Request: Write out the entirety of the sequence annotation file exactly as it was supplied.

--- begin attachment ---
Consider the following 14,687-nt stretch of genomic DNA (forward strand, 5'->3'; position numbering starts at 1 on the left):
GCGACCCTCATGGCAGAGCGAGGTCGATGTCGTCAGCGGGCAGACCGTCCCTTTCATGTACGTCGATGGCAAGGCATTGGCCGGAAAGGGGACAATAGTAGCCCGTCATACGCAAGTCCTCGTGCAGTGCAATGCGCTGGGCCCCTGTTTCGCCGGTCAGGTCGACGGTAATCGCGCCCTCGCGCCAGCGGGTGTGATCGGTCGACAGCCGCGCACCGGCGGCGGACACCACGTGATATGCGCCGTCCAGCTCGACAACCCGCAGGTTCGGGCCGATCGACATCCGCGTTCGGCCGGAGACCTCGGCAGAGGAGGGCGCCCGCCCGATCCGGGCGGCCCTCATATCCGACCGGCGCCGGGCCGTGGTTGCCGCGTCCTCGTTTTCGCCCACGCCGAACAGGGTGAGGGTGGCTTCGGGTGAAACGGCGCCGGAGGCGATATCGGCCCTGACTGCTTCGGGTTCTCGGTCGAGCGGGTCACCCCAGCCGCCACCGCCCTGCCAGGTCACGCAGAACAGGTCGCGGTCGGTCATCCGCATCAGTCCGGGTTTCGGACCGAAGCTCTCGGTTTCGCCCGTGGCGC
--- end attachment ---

Consider the following 14,687-nt stretch of genomic DNA (forward strand, 5'->3'; position numbering starts at 1 on the left):
GCGACCCTCATGGCAGAGCGAGGTCGATGTCGTCAGCGGGCAGACCGTCCCTTTCATGTACGTCGATGGCAAGGCATTGGCCGGAAAGGGGACAATAGTAGCCCGTCATACGCAAGTCCTCGTGCAGTGCAATGCGCTGGGCCCCTGTTTCGCCGGTCAGGTCGACGGTAATCGCGCCCTCGCGCCAGCGGGTGTGATCGGTCGACAGCCGCGCACCGGCGGCGGACACCACGTGATATGCGCCGTCCAGCTCGACAACCCGCAGGTTCGGGCCGATCGACATCCGCGTTCGGCCGGAGACCTCGGCAGAGGAGGGCGCCCGCCCGATCCGGGCGGCCCTCATATCCGACCGGCGCCGGGCCGTGGTTGCCGCGTCCTCGTTTTCGCCCACGCCGAACAGGGTGAGGGTGGCTTCGGGTGAAACGGCGCCGGAGGCGATATCGGCCCTGACTGCTTCGGGTTCTCGGTCGAGCGGGTCACCCCAGCCGCCACCGCCCTGCCAGGTCACGCAGAACAGGTCGCGGTCGGTCATCCGCATCAGTCCGGGTTTCGGACCGAAGCTCTCGGTTTCGCCCGTGGCGC